I'm working on a synopsis right now. Unlike many a writer, I actually enjoy writing synopses, mainly because I now write them to sell a book, not after the book is written. Then it's hard to figure out what to leave in and what to leave out. As it is for me now, the synopsis is me figuring out the story before I have to write it.
Which means I'm free to do whatever the heck I want. I'm freeeee! I just go to town, knowing that I can revise it later.
So I wrote one, and now I'm revising it. I intended to trim it down a bit, but what with adding more backstory and making it very, very clear what the hero sees in the heroine that makes her different from every other woman he's met, and vice versa, it's gotten a little longer. Ah well, it's not too long (anything over twenty double-spaced pages, I worry is too long). It's at 15 now, so that's acceptable.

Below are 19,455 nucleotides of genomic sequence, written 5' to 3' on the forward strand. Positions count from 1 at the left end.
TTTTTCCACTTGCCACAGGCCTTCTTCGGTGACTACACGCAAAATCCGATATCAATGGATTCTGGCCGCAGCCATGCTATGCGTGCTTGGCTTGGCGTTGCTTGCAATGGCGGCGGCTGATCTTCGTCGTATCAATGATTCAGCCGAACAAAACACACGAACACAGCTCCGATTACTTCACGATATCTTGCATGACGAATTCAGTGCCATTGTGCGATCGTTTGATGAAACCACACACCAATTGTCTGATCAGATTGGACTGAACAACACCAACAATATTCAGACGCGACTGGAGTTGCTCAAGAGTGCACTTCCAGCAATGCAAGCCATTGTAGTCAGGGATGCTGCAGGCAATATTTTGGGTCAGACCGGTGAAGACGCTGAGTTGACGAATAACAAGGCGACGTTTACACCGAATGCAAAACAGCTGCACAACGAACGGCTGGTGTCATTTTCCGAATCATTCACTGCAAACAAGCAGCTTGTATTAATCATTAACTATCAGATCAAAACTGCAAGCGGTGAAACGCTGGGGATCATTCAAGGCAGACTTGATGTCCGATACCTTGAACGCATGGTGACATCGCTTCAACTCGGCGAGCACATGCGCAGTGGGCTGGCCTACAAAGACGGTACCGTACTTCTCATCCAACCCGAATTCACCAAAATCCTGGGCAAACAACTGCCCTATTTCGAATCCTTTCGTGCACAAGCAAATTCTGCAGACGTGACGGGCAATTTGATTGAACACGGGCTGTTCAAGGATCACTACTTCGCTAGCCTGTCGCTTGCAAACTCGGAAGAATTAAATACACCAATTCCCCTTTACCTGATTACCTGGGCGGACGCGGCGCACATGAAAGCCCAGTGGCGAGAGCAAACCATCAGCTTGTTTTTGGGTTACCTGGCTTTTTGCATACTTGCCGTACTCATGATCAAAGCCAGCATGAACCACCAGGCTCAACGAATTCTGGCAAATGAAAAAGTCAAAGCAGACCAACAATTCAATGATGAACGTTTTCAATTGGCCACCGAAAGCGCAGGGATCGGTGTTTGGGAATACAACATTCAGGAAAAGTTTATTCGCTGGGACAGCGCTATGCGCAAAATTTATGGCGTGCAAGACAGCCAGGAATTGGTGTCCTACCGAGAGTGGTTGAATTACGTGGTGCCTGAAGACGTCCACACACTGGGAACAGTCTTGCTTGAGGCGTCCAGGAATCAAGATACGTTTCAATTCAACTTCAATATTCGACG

I can tell you what's not in there: a physical description of the heroine. All I say is that she's beautiful. For a synopsis, I think that's fine. The hero gets more description, in part because he's still suffering from the effects of imprisonment.
I don't list a whole catalgue of events. I have no idea exactly what's going to happen in the middle; I'll find out when I get there (which can mean troubles later, but this is how I've worked for years, so I don't worry too much about this lack). I am far more specific about the set-up, the meet and the ending. However, I do pinpoint the circumstances when the relationship undergoes a major change.
I keep secondary characters to a minimum. I only put in historical details if they're vital to character or plot.
Basically, I'm talking about how these two people meet, why and how they fall in love, and how they end up together, and that's it.
I'm going to read it over once more and then I hope it's off to the Big Apple. And then I'll wait to see if it's okay, just like I'm waiting to find out if I have to do revisions on the finished manuscript I sent in last month. Now that's difficult.